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6 Ways to Soothe a Rheumatoid Arthritis Flare

Here are some steps you can take to soothe an RA flare:

1. Follow Your Treatment Plan

It’s recommended that you check in with your rheumatologist regularly; for controlled Rheumatoid Arthritis, Greer recommends every three months. If a flare occurs, contact your provider right away so they will be able to quickly assess your RA and provide changes in your medications or treat the flare acutely, he says.

Everyone experiences RA and flares differently, so management strategies differ too, adds Michelle J. Ormseth, MD, a rheumatologist and assistant professor of medicine at Vanderbilt University Medical Center in Nashville, Tennessee.

In most cases, a regimen of nonsteroidal anti-inflammatory drugs (NSAIDs) and a corticosteroid can bring minor flares under control. More severe flares may call for an immunosuppressant drug or biologic, or if you’re already on one, a change in that drug, along with a corticosteroid to help tame inflammation and other symptoms, says Greer.

2. Try Hot and Cold Packs

A heating pad or an ice pack can increase your pain threshold wherever you apply it, which helps decrease the sensation of pain, Dr. Ormseth says.

Use cold therapy if joints are swollen, as heat can worsen swelling. Apply a cold pack, like a bag of frozen vegetables, to swollen joints two to four times a day for 15 minutes each time.

Use heat if joints are painful but not swollen during your flare. Try applying a heating pad, warm compress, or heat patch to the affected joints two or three times a day for 15 minutes at a time, or soak in a warm bath.

Some people find a warm paraffin wax bath can provide relief for aching hand joints, says Greer.

Just make sure you don’t overdo either hot or cold treatment.

3. Soothe Your Body and Mind

Give yourself some extra TLC to help your body recover from a flare. “Emotional and physical stress play a role in RA flares, and I believe activities that help manage and reduce stress can have real benefits,” says Greer.

Practice relaxation techniques to help your mind and body calm down and recover. Engage in practices like tai chi, gentle yoga, deep breathing, meditation, and visualization. Try a little pampering — soaking in a warm bath, listening to soothing music, enjoying quiet time, or sipping a steaming mug of tea.

Where possible, do your best to avoid physically and emotionally stressful situations.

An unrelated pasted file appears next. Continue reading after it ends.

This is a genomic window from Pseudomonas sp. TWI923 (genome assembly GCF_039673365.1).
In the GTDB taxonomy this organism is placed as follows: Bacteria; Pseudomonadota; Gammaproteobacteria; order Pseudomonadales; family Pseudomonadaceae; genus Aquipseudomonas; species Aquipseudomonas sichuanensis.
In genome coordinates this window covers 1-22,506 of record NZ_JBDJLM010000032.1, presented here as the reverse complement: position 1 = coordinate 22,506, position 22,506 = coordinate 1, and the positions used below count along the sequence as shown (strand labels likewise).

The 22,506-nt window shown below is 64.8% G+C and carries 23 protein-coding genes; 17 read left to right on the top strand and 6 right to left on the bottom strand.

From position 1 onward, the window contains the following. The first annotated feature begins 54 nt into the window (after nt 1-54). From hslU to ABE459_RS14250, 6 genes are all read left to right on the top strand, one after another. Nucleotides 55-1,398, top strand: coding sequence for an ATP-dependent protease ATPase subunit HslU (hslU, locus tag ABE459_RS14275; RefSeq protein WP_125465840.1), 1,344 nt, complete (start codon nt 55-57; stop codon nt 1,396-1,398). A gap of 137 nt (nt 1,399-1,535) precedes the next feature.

4. Call for Backup

The world doesn’t stop when your RA flares, and neither do your responsibilities. When rheumatoid arthritis knocks you down, put a second action plan in place to address the essentials — work, family, and household chores.

Designate responsibilities to each member of your household so that they know how and when to help when a flare strikes. Delay or reschedule anything that’s not urgent. If you need additional resources, try reaching out to your place of worship or a volunteer group in your neighborhood that can pitch in when you need help.

“Having a support system can make a big difference in managing your disease,” says Greer.

5. Balance Rest With Activity

Rest is important. However, sticking with your regular exercise program, or a modified version of it, may actually help you feel better, says Greer.

Try alternating rest with light activity, which could even be something as simple as slowly raising and lowering your legs while seated. But don’t overdo it, and if it hurts, stop.

Talk to your doctor or physical therapist about the types of exercises that are easiest on your joints, and whether practicing gentle stretching in the morning might help relieve stiffness.

If you have access to a pool, swimming and water exercise are great options for people with rheumatoid arthritis, says Greer.

6. Prioritize Your Response to a Flare

It’s important to take action against an RA flare, but there’s no exact order in which you should tackle these steps, Ormseth says. If possible, try to do all of them together to bring symptoms under control quickly.

“Since it’s an immune-mediated attack on the joints, particularly for a severe flare,” Ormseth explains, “it isn’t good for people to just wait it out with rest, because the joints may get damaged.”

Work with your rheumatologist to manage flares appropriately and to get your rheumatoid arthritis under control — don’t just deal with your symptoms.

“It’s very important to treat the disease itself and not just mask the pain with pain medications,” adds Ormseth.

Because rheumatoid arthritis impacts the whole body, undertreated inflammation may increase the risk of heart disease and certain cancers, research shows.

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6 Ways to Soothe a Rheumatoid Arthritis Flare


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